What orientation are you printing at? The orientation and supports you place for object is not only to deal with overhangs, but also provides structural integrity during the print. As much as possible, you want the surface area to decrease as the print progresses.
For example, imagine printing a pyramid. If you print with the base of the pyramid oriented to sit flat on the build plate, and then build up to the tip, it will probably work, because each higher layer has less surface area (and thus lower separation forces) than the previous layer. But if you orient the pyramid with the tip of the pyramid attached to the build plate and then grow down to the base, the print will almost certainly fail because separation forces will increase over time and eventually the release force for a given layer against the film will exceed the strength of the bond of a previous layer.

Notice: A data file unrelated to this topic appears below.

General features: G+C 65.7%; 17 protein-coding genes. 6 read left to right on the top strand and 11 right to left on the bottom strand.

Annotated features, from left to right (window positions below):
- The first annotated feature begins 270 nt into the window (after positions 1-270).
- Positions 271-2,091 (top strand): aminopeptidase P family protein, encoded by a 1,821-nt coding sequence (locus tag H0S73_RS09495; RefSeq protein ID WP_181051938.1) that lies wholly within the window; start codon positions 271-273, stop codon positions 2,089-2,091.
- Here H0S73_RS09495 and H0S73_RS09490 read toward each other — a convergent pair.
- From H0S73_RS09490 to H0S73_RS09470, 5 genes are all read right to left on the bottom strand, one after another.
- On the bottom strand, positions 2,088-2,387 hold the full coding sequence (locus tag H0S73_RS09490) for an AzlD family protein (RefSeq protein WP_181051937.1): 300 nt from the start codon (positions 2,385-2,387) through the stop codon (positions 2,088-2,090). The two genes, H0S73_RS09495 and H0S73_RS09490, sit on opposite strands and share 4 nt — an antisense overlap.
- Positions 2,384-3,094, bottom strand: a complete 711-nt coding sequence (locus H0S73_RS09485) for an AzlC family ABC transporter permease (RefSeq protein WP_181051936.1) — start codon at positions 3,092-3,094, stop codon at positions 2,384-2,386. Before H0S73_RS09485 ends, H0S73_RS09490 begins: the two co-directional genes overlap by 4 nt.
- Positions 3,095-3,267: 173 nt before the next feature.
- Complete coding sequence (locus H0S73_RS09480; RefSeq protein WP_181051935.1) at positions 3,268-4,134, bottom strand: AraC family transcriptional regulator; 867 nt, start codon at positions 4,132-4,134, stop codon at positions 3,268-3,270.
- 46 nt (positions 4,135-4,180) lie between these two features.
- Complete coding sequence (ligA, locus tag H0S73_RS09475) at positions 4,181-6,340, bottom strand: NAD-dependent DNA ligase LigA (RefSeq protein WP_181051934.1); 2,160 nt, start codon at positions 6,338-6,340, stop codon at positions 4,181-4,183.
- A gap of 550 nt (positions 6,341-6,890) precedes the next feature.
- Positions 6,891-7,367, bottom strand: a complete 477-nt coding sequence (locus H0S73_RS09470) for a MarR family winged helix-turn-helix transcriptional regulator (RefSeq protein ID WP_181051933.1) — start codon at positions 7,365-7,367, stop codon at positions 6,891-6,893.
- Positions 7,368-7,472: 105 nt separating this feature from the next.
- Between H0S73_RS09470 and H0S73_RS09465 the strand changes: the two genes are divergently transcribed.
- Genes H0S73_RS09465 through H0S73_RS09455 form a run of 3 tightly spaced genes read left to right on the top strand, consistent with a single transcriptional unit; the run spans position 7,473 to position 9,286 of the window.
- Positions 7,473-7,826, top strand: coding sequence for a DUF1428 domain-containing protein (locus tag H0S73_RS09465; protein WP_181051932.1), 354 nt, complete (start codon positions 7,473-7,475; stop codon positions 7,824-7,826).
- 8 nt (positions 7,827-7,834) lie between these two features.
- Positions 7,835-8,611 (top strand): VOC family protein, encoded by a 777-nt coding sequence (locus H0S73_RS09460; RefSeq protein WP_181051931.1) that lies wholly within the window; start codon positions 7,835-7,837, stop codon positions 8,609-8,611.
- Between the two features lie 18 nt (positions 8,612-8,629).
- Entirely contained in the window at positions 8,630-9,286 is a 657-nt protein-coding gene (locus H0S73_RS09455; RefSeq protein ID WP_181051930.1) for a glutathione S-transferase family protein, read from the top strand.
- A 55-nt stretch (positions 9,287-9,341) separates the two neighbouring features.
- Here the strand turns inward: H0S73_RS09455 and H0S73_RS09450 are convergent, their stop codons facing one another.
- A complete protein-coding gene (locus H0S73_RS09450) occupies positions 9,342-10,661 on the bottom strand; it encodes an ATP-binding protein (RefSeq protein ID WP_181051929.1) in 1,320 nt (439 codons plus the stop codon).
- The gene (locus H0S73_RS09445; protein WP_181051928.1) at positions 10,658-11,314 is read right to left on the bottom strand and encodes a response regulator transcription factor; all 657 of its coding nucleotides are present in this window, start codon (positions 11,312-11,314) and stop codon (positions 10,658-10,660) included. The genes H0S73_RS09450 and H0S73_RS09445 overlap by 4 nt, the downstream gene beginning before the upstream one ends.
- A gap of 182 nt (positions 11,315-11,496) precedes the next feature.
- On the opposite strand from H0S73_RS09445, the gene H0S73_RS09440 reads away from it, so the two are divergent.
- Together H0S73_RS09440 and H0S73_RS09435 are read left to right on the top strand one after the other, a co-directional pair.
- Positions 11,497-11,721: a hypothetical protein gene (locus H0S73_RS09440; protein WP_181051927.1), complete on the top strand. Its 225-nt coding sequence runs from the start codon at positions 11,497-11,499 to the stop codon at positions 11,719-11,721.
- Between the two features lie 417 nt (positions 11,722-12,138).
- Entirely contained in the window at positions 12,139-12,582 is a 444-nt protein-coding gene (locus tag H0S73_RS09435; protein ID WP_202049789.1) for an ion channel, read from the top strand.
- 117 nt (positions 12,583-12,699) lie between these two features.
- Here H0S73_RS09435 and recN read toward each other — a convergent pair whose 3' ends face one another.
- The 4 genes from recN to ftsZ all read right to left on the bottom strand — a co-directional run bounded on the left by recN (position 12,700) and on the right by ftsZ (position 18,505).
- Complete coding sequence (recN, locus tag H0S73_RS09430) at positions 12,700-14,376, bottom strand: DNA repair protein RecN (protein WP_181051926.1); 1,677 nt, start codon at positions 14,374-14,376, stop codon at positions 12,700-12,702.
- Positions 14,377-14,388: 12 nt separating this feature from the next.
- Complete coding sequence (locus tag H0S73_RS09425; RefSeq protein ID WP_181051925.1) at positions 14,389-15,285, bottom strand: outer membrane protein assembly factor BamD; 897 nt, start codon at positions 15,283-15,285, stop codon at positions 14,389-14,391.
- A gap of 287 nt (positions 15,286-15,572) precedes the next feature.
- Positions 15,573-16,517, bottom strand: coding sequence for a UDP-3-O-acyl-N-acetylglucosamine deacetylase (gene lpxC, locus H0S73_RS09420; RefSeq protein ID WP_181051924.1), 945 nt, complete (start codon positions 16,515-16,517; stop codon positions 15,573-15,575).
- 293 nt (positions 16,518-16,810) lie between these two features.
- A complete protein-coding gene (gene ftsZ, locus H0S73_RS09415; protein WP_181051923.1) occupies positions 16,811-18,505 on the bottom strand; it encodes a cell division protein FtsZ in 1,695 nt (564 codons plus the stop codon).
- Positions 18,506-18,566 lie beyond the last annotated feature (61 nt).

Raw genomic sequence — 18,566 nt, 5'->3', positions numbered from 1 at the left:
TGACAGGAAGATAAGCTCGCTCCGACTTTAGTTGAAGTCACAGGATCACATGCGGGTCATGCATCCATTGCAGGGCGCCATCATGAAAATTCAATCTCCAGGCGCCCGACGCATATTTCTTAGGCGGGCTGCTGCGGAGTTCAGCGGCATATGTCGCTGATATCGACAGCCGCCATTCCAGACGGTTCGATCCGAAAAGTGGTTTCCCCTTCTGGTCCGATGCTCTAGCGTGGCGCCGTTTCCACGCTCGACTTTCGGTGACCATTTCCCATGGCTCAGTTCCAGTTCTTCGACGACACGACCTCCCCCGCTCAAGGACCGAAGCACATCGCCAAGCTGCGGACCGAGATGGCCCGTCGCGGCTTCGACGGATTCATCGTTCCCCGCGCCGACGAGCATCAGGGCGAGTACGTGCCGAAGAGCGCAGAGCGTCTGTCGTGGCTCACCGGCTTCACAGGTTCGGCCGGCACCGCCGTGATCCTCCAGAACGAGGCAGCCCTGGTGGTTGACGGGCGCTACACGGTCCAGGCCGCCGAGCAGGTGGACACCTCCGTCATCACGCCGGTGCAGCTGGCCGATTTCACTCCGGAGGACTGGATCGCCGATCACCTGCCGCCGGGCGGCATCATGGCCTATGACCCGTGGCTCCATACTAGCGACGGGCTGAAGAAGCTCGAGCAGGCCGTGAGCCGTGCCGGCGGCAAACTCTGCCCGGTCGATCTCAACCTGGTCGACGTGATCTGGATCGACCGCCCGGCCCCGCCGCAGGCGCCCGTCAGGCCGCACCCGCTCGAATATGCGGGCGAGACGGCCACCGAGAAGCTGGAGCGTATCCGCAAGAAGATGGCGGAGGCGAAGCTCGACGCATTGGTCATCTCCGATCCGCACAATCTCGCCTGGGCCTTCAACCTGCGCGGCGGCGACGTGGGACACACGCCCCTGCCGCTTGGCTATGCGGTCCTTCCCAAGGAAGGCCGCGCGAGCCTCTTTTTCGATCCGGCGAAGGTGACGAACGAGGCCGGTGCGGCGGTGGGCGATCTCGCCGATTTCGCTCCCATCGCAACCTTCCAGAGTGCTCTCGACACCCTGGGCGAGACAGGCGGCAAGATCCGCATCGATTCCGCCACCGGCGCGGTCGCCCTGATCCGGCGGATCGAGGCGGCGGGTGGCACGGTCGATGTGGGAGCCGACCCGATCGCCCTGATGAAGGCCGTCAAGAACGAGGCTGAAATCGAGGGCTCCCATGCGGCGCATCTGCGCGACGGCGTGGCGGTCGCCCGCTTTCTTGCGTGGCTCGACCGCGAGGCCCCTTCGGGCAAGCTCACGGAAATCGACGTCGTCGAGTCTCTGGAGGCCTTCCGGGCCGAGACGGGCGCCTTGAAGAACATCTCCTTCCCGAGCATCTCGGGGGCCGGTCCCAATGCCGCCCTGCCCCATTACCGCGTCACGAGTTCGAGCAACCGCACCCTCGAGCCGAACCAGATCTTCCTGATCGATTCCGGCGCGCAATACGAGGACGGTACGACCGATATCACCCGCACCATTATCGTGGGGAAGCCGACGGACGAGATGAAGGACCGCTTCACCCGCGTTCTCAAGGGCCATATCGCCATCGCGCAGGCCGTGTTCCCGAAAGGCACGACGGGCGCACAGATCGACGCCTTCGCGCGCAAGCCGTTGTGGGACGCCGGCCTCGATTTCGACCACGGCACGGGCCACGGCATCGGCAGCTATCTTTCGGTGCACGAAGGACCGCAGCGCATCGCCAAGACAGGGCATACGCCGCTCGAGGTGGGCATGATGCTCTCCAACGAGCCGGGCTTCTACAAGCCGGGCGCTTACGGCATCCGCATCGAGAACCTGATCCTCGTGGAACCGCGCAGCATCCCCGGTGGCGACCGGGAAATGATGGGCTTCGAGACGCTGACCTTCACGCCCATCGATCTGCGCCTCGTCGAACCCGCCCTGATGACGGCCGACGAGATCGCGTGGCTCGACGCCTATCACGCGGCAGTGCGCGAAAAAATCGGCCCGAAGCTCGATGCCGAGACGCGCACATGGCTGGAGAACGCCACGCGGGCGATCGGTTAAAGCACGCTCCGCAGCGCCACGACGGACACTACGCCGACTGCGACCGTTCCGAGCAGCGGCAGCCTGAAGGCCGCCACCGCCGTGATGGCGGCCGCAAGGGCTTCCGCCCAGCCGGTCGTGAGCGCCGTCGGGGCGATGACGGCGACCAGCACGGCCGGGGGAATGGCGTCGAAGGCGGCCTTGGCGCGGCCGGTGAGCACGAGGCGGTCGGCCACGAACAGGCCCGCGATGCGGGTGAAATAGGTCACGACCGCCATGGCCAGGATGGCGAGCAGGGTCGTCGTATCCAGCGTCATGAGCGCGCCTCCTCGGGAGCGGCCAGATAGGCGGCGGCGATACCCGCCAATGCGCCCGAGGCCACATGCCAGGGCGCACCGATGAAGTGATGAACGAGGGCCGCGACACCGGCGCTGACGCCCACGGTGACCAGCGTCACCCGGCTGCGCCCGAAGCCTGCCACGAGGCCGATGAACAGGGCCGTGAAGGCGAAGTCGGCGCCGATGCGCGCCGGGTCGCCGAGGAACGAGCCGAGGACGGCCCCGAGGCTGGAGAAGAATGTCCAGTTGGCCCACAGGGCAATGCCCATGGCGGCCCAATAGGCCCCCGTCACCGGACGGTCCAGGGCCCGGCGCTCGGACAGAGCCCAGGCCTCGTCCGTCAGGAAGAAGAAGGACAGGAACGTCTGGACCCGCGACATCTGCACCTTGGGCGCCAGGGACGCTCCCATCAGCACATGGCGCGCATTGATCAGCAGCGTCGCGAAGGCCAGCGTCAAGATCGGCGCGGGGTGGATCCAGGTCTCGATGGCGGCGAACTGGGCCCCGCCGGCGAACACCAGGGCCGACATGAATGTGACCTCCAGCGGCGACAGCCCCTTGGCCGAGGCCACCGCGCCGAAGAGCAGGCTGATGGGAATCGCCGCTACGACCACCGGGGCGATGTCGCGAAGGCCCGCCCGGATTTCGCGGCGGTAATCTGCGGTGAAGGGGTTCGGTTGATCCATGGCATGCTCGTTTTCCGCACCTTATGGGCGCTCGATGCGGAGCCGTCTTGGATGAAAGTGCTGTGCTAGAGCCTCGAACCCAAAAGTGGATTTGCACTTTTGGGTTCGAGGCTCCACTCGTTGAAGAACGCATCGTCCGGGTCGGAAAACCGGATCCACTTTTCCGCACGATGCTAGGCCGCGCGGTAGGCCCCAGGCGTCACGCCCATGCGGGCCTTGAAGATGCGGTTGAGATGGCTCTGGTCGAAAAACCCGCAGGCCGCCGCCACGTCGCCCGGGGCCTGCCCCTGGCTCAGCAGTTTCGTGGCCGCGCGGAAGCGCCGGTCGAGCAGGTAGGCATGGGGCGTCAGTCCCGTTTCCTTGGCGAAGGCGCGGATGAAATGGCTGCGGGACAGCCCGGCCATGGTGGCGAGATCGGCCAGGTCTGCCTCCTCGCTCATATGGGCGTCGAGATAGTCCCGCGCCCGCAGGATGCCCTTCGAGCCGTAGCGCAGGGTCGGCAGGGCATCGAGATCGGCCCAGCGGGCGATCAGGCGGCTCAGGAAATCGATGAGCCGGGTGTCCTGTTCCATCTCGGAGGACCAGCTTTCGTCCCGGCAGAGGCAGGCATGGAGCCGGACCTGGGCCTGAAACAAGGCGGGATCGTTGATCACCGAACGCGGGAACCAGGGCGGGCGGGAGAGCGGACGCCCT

You have some leeway because the strength of the bond between layers for a given surface area should be less than the strength of the bond between part and FEP film, however you should aim to orient a part such that the forces reduce as much as possible as the part grows. You may also need to add supports to add strength to the part if there are weak sections in the part. Imagine printing an hourglass, the narrowest part would not be able to withstand separation unless you add some supports around it that might not be necessary based on the angle of the overhang, but are absolutely necessary to add sufficient strength to the part for it to survive layer separation.